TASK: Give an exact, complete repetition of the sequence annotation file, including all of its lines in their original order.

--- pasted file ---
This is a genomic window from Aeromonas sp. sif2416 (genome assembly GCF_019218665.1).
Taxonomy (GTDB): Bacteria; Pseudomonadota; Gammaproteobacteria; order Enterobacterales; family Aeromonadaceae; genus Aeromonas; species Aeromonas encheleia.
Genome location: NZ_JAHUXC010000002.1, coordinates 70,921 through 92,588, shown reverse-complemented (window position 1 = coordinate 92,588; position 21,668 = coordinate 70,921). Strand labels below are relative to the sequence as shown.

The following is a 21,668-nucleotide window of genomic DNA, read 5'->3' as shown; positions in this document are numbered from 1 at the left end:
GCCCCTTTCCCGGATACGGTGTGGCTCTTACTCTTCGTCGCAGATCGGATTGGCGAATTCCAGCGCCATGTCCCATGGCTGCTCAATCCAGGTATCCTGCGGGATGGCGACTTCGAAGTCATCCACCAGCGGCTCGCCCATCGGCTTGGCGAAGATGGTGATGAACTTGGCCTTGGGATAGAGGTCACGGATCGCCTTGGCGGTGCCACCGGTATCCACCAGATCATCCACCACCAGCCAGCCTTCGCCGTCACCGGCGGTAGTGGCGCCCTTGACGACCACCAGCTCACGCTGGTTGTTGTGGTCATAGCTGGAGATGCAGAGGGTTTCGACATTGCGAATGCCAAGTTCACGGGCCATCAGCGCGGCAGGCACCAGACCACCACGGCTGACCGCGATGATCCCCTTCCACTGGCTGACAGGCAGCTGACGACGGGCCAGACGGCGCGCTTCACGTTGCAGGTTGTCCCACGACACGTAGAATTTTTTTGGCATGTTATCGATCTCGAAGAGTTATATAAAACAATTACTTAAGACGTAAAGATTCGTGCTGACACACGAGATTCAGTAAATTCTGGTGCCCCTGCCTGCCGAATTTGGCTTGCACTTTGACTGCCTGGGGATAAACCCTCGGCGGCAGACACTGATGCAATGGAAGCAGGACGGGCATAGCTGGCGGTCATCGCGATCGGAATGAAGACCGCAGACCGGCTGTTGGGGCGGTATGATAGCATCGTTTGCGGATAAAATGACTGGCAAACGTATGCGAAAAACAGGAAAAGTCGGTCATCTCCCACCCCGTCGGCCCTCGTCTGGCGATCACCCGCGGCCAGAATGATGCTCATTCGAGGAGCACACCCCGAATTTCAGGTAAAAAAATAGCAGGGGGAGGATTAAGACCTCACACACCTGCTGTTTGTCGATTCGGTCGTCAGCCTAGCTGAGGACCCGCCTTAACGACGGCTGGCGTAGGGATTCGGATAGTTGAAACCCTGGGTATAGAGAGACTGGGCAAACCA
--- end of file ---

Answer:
This is a genomic window from Aeromonas sp. sif2416 (genome assembly GCF_019218665.1).
Taxonomy (GTDB): Bacteria; Pseudomonadota; Gammaproteobacteria; order Enterobacterales; family Aeromonadaceae; genus Aeromonas; species Aeromonas encheleia.
Genome location: NZ_JAHUXC010000002.1, coordinates 70,921 through 92,588, shown reverse-complemented (window position 1 = coordinate 92,588; position 21,668 = coordinate 70,921). Strand labels below are relative to the sequence as shown.

The following is a 21,668-nucleotide window of genomic DNA, read 5'->3' as shown; positions in this document are numbered from 1 at the left end:
GCCCCTTTCCCGGATACGGTGTGGCTCTTACTCTTCGTCGCAGATCGGATTGGCGAATTCCAGCGCCATGTCCCATGGCTGCTCAATCCAGGTATCCTGCGGGATGGCGACTTCGAAGTCATCCACCAGCGGCTCGCCCATCGGCTTGGCGAAGATGGTGATGAACTTGGCCTTGGGATAGAGGTCACGGATCGCCTTGGCGGTGCCACCGGTATCCACCAGATCATCCACCACCAGCCAGCCTTCGCCGTCACCGGCGGTAGTGGCGCCCTTGACGACCACCAGCTCACGCTGGTTGTTGTGGTCATAGCTGGAGATGCAGAGGGTTTCGACATTGCGAATGCCAAGTTCACGGGCCATCAGCGCGGCAGGCACCAGACCACCACGGCTGACCGCGATGATCCCCTTCCACTGGCTGACAGGCAGCTGACGACGGGCCAGACGGCGCGCTTCACGTTGCAGGTTGTCCCACGACACGTAGAATTTTTTTGGCATGTTATCGATCTCGAAGAGTTATATAAAACAATTACTTAAGACGTAAAGATTCGTGCTGACACACGAGATTCAGTAAATTCTGGTGCCCCTGCCTGCCGAATTTGGCTTGCACTTTGACTGCCTGGGGATAAACCCTCGGCGGCAGACACTGATGCAATGGAAGCAGGACGGGCATAGCTGGCGGTCATCGCGATCGGAATGAAGACCGCAGACCGGCTGTTGGGGCGGTATGATAGCATCGTTTGCGGATAAAATGACTGGCAAACGTATGCGAAAAACAGGAAAAGTCGGTCATCTCCCACCCCGTCGGCCCTCGTCTGGCGATCACCCGCGGCCAGAATGATGCTCATTCGAGGAGCACACCCCGAATTTCAGGTAAAAAAATAGCAGGGGGAGGATTAAGACCTCACACACCTGCTGTTTGTCGATTCGGTCGTCAGCCTAGCTGAGGACCCGCCTTAACGACGGCTGGCGTAGGGATTCGGATAGTTGAAACCCTGGGTATAGAGAGACTGGGCAAACCA